3 Matching Annotations
  1. Aug 2018
    1. "By the way, he pleaded to two counts that aren't a crime. Which nobody understands," Trump said. "In fact, I watched a number of shows. Sometimes you get some pretty good information by watching shows. Those two counts aren't even a crime. They weren't campaign finance."

      where Trump gets his legal advice.

    1. I mean, prior to this tokenized revolution we're seeing here, it was a cool open-source project that as an engineer you wanted to be part of this, contribute your time, and quite often you would ask your employer to permit you to have 10%, 20% of your time to commit to these projects. Maybe you would even ask for that in your job interview. And you'd maybe get the thumbs up, you know? And so, your employer's, in effect, subsidizing your time to really contribute to projects and code that you're very passionate about. But if they got busy, economic cycles and what have you, and it's like, "You know what? We need you at 100% focus on your day job." All of a sudden, that community, that open-source community is losing perhaps a very valuable contributor, right? And there's really no way for that direct incentive from that project. And that's really what that is now. Projects can be created. You think of, you know, some blockchain's like an operating system, you now have an, you know, to use the Linux comparison, now let's say an operating system can have it's own incentive, a reward or compensation structure to really help attract engineers and other valuable contributors to not just give birth to a project, but help make it sustainable.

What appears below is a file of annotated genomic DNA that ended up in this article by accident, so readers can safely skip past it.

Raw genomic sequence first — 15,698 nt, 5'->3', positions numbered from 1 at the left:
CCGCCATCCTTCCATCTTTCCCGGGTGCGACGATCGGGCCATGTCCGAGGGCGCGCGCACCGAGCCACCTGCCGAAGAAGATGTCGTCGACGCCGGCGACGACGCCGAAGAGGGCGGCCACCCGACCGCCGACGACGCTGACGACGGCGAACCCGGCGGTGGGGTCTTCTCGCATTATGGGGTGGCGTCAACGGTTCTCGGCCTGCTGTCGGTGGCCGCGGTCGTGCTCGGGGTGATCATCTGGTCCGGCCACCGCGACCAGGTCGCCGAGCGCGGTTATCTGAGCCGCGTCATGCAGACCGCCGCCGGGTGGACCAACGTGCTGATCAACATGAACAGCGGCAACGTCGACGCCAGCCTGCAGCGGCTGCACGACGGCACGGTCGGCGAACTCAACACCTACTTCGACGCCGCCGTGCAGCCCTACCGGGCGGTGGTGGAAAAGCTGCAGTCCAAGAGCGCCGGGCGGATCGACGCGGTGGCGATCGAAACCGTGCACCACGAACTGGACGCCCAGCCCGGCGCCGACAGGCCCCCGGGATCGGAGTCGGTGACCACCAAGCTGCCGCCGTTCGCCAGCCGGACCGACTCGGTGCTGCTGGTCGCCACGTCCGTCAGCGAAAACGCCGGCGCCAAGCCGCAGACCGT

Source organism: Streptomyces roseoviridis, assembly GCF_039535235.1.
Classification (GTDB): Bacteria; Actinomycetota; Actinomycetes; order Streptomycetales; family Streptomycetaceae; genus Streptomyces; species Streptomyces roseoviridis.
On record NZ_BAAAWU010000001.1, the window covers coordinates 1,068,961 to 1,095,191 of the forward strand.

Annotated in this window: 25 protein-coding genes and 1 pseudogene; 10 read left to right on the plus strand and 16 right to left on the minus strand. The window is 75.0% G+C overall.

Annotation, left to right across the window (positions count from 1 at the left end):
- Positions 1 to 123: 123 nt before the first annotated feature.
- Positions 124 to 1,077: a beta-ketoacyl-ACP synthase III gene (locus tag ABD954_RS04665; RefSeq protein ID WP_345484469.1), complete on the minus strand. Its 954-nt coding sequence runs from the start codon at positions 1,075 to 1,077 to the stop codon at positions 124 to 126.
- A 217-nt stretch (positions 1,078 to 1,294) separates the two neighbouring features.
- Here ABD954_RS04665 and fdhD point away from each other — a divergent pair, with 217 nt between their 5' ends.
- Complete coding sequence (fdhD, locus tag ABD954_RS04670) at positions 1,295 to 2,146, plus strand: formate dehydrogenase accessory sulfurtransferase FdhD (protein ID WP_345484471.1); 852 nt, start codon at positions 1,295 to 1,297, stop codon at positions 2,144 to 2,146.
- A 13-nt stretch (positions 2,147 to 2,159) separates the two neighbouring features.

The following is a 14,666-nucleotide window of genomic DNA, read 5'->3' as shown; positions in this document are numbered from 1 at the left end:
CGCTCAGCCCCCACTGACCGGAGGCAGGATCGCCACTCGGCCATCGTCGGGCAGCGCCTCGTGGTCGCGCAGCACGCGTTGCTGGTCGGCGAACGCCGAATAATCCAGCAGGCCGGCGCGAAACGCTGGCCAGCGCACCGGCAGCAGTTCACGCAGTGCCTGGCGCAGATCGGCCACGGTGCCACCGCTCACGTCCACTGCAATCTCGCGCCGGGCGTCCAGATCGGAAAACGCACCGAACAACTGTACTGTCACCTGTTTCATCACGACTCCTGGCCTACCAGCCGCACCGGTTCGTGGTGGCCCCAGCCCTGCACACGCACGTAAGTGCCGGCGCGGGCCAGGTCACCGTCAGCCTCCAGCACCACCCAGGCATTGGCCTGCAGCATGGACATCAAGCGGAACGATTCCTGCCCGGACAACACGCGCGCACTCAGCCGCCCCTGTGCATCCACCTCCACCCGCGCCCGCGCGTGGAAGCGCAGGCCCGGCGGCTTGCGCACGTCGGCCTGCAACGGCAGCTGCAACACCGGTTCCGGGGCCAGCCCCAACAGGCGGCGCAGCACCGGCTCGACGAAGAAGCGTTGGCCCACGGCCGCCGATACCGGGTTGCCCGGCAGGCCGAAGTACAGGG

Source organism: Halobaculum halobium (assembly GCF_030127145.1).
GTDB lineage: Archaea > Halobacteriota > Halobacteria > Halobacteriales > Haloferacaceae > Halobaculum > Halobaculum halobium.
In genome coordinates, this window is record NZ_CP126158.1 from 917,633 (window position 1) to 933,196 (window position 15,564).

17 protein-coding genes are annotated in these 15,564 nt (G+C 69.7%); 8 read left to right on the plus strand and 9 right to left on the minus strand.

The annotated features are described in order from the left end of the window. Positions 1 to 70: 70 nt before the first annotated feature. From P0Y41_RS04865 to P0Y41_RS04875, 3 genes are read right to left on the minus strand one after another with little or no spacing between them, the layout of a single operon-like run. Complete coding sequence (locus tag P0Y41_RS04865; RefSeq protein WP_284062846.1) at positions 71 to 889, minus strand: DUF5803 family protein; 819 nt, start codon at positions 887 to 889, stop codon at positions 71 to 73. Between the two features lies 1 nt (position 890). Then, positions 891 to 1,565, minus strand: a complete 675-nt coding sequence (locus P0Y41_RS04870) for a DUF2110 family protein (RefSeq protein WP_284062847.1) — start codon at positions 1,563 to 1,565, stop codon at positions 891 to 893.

Token are helping to create and sustain open-source projects.

    1. And you know, at ASU, what's interesting is is that there's a significant digital presence. You know, 35 thousand students very historically, back to 2009. So with that comes a significant amount of footsteps, digital footsteps, that students have taken. And so now you have the ability to be able to analyze that at a much higher level. And so now what we can do, and the part of what we're doing at the Action Lab is: looking specifically at the efficacy of these digital programs, finding out what course design elements do work, and what needs to be changed. And that gives us the ability to sort of feed that information back into the instructional design process, and continue to iterate on that improvement. The unique thing about the lab is that, it's a persistent lab. Most universities are sort of stop and start research initiatives, and they learn a lot and they publish a lot of papers. We've been around for three years, and we'll be around for 10 more, and it's a persistent examination of what we're doing at a digital environment, and we're taking it one step further, we're trying to understand how students behave in a digital environment. We know a lot about how students behave in a classroom or traditional learning setting, but we don't know how they how they learn in a digital environment. 

      Lou Pugliese, Arizona State University, on digital presence at ASU.